I'm All Right Jack (John Boulting / United Kingdom, 1959):

An intermediary work, one foot in Ealing gentility, the other in the abrasion of Anderson, Reisz, et al. John Boulting's barnstorming technique is far closer to Tashlin than to Swift, Peter Sellers is introduced as a kind of Colonel Blimp relic expiring with the war before the credits usher in rock 'n' roll and doodles ("Oh! Brave New World"). The lamb is an aristocratic twit (Ian Carmichael), out of Oxford and eager to "work his way up" the economic ladder. His honesty (or imbecility -- same thing here, virtually) kills prospects at a detergent company, the machines at the outrageously unappetizing chocolate factory swallow his bowler hat and excrete candy bars (cp. the bread contraption in The Rake's Progress). He ends up at Missiles Ltd, grinningly entering the gates in spiffy plaid jacket amid the gray masses. He's warned about unsettling the "industrial peace," but that's just what the bosses want: The clueless Carmichael is a puppet in the orchestration of a workers' strike, itself a cog in corporate skullduggery with tendrils stretching to the Middle East. "Fascist!" screams one side and "Bolshy!" the other, plenty of nose-thumbing to go around. Margaret Rutherford is capitalism's stuffed bull elephant, Richard Attenborough and Dennis Price its wolves, yet unionists just as readily swim in venality, laziness, and racism. There's the "Yum-Yum" billboard overseeing the rubbish dump, the media documenting the struggle with "a nice, warm human story," and teenybopper Liz Fraser, whose vacant stare comes to life at the sound of a double-entendre ("commercial intercourse with foreigners," she's told about export business). In the midst of it all, Marxist shop steward Sellers, with Chaplin/Hitler 'tache, becomes a most soulful presence -- his earnestness slides right off Terry-Thomas's exquisite oiliness. Still, it's Carmichael who in a flash of clarity finally tells off the charlatans on live TV (the new labor-management mediator) and is shipped off to the sanatorium for his trouble. Boulting concludes on a fine Daumier image, social injustice running bare-assed into the new decade. With Irene Handl, Miles Malleson, Marne Maitland, John Le Mesurier, and Raymond Huntley. In black and white.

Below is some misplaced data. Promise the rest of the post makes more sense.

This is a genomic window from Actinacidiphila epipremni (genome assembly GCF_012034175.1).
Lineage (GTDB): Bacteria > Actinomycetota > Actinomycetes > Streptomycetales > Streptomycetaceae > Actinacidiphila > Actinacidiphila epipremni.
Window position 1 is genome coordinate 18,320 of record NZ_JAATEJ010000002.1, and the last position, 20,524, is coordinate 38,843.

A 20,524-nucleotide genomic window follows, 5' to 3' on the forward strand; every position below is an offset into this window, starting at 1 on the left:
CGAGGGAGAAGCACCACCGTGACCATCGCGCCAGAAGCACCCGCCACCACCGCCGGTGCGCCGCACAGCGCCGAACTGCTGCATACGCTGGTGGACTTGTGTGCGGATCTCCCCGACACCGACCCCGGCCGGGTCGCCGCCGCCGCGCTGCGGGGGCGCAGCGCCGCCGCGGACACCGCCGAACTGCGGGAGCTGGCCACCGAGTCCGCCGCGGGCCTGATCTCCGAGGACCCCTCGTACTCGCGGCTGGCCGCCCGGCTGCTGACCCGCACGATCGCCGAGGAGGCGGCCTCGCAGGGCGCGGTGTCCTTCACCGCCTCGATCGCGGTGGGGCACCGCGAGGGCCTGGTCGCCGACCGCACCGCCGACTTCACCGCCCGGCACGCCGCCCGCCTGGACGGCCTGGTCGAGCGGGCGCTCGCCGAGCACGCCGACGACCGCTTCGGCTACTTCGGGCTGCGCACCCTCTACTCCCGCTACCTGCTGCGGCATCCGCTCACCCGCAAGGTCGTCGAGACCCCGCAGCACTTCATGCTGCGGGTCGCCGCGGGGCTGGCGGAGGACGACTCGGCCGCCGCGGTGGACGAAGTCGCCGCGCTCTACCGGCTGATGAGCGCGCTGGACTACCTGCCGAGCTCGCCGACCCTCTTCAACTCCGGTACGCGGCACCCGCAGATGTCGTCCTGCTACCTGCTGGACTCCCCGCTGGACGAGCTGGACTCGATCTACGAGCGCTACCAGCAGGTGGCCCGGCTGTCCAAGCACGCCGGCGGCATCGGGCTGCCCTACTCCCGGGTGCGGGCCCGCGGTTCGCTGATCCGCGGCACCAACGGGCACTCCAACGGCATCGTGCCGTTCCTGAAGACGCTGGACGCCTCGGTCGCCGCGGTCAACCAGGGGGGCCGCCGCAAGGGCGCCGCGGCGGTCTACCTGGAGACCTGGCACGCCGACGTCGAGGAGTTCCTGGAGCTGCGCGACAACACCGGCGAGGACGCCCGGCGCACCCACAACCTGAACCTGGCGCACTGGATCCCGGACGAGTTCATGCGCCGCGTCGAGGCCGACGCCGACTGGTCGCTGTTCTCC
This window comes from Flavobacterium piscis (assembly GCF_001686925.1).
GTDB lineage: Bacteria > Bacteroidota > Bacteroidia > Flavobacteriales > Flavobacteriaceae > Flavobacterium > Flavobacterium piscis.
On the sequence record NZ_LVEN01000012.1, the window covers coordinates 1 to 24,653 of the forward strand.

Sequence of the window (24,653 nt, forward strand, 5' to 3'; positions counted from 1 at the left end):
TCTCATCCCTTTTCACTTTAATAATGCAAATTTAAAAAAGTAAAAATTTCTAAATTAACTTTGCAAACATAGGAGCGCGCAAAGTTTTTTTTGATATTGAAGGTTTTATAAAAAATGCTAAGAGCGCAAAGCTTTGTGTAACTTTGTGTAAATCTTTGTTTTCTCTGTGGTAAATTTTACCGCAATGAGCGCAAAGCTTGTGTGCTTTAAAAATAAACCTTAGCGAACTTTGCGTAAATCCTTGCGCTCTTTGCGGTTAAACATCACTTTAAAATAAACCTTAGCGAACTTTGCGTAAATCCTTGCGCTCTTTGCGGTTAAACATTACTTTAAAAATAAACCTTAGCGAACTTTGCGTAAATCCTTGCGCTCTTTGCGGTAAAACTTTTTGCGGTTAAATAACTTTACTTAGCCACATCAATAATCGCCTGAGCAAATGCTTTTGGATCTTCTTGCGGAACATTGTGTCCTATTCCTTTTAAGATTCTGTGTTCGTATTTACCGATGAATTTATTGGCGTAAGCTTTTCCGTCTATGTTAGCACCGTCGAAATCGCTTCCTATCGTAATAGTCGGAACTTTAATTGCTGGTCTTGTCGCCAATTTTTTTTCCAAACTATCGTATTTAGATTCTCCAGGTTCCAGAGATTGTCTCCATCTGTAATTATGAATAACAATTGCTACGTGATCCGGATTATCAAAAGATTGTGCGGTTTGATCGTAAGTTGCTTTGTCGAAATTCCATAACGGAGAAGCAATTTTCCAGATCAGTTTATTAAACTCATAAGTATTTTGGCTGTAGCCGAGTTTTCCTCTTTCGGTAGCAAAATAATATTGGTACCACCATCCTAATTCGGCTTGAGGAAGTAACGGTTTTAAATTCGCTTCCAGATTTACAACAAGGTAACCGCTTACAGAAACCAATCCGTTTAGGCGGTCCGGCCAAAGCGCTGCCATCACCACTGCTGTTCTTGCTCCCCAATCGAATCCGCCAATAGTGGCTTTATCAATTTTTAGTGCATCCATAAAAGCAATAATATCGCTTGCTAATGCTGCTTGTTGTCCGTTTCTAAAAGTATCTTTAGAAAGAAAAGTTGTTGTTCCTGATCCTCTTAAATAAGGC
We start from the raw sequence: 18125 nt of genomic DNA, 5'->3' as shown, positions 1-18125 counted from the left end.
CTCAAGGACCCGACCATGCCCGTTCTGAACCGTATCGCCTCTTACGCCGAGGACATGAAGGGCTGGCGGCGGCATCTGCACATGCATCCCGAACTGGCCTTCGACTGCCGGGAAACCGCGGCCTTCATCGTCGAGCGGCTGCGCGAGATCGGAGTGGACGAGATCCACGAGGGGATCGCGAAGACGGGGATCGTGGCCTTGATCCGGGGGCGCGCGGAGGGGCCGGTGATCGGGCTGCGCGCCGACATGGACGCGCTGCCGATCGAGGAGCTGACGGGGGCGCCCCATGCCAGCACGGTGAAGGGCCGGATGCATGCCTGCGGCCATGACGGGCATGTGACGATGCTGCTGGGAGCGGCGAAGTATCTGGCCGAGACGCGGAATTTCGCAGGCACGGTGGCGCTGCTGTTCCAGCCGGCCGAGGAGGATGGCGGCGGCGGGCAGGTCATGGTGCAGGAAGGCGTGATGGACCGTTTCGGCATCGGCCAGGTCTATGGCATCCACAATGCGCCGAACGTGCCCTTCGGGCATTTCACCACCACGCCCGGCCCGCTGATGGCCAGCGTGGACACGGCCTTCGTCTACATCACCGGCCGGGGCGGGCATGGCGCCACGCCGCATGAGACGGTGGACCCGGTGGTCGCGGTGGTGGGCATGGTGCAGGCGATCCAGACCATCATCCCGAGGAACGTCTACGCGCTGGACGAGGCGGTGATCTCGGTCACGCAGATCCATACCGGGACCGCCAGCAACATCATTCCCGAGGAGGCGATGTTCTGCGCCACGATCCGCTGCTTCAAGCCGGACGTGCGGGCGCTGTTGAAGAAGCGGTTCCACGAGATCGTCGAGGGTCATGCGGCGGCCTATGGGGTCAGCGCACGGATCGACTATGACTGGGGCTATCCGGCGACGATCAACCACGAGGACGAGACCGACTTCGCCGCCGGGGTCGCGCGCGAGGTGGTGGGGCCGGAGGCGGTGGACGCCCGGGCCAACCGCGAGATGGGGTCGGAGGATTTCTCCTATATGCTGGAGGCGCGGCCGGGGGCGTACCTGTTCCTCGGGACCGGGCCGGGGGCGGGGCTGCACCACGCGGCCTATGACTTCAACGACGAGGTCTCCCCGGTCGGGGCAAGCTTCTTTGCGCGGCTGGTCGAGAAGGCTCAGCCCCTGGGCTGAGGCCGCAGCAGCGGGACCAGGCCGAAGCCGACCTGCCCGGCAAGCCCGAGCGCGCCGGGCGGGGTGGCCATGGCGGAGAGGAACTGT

--- Fernando F. Croce

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